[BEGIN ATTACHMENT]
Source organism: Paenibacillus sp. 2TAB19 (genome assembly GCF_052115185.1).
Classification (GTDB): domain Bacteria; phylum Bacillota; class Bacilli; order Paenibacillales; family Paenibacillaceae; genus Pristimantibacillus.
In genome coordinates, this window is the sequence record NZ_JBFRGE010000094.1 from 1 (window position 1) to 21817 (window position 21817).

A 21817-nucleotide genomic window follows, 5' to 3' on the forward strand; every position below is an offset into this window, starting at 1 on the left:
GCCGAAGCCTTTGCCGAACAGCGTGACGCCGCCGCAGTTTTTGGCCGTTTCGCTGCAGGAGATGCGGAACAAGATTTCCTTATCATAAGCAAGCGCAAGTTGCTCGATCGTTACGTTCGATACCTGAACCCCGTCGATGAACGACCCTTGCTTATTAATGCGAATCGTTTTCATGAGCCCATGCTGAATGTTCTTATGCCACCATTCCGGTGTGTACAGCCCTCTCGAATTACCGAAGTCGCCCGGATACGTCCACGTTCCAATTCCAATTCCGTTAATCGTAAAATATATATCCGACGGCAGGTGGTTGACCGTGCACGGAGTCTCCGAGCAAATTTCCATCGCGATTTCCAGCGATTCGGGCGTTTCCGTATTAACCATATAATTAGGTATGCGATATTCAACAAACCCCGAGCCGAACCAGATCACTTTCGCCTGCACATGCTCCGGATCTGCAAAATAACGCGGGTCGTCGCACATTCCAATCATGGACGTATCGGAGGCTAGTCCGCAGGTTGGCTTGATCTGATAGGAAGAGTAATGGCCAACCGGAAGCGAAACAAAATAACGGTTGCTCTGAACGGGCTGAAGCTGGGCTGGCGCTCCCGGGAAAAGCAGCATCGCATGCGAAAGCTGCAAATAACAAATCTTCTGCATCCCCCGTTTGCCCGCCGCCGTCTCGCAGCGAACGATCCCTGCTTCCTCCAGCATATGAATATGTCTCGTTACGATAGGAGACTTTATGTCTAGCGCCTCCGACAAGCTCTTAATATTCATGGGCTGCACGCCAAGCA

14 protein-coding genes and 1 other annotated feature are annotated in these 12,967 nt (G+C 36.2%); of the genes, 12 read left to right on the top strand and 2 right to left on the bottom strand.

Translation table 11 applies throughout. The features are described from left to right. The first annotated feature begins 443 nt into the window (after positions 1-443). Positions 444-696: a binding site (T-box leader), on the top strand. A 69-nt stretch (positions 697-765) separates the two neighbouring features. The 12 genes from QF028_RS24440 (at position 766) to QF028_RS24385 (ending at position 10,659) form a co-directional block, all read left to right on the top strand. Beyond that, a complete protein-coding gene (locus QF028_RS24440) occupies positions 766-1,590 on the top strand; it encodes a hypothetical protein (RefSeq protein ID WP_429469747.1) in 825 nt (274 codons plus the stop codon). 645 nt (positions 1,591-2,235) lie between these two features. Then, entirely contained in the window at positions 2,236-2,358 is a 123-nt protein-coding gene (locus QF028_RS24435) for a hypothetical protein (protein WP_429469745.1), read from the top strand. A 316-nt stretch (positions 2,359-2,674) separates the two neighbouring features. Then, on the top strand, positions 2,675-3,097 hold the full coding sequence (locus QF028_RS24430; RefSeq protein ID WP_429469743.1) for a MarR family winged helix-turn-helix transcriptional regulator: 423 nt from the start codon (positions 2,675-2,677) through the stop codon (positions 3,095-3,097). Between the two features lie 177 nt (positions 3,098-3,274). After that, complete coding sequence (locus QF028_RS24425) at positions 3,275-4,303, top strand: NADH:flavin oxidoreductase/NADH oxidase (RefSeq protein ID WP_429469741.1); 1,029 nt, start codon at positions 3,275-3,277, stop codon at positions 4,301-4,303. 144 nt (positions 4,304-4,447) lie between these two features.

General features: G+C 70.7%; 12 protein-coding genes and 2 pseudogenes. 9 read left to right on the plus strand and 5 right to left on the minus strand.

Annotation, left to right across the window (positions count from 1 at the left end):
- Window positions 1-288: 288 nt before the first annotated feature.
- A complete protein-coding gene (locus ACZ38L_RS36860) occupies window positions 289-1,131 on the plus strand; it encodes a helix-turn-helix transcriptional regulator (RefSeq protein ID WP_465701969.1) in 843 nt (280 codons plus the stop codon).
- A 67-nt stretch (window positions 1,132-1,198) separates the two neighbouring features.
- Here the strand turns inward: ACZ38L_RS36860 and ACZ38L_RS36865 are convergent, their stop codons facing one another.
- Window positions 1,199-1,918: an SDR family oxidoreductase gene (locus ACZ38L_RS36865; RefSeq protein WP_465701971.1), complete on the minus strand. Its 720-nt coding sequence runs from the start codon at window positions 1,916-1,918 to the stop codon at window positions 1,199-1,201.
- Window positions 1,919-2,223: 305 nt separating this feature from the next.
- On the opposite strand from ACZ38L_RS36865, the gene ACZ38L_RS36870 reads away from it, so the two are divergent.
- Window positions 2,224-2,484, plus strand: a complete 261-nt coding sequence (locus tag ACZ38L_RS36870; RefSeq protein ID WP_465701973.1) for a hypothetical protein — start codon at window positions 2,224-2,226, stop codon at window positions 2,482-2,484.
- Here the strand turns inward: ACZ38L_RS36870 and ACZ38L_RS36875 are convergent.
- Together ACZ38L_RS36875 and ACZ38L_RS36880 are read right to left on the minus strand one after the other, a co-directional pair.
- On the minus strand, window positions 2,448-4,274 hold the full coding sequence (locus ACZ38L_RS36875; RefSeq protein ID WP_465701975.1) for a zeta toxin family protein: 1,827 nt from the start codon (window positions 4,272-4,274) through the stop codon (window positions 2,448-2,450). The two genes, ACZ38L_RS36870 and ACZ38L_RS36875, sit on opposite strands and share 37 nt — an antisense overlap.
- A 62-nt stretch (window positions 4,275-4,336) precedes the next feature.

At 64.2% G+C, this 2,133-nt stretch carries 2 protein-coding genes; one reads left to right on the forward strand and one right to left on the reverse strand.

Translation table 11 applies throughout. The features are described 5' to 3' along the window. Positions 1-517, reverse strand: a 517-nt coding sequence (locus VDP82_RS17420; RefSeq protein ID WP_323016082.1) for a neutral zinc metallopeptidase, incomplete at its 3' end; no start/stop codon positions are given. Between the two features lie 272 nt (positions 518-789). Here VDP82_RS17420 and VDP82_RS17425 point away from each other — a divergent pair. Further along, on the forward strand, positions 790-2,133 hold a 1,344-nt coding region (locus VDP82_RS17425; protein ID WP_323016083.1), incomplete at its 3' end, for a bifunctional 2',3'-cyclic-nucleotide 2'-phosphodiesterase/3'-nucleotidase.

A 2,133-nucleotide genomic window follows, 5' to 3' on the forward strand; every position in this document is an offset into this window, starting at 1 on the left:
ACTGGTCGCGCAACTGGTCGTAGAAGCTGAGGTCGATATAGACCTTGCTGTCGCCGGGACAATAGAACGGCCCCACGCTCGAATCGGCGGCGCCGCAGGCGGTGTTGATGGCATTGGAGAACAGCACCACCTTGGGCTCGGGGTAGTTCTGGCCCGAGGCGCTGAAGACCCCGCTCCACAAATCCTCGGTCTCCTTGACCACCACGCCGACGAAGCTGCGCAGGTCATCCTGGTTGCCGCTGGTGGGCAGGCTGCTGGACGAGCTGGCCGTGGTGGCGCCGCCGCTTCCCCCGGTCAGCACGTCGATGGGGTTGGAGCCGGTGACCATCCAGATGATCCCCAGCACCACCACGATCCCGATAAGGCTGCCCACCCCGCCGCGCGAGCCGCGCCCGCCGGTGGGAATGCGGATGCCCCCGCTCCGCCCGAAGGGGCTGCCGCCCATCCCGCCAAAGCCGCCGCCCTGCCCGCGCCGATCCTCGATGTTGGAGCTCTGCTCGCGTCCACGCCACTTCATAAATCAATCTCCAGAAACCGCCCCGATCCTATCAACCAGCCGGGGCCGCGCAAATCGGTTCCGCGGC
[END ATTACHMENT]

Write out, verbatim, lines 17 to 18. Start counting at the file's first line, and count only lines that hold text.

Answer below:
- Window positions 2,224-2,484, plus strand: a complete 261-nt coding sequence (locus tag ACZ38L_RS36870; RefSeq protein ID WP_465701973.1) for a hypothetical protein — start codon at window positions 2,224-2,226, stop codon at window positions 2,482-2,484.
- Here the strand turns inward: ACZ38L_RS36870 and ACZ38L_RS36875 are convergent.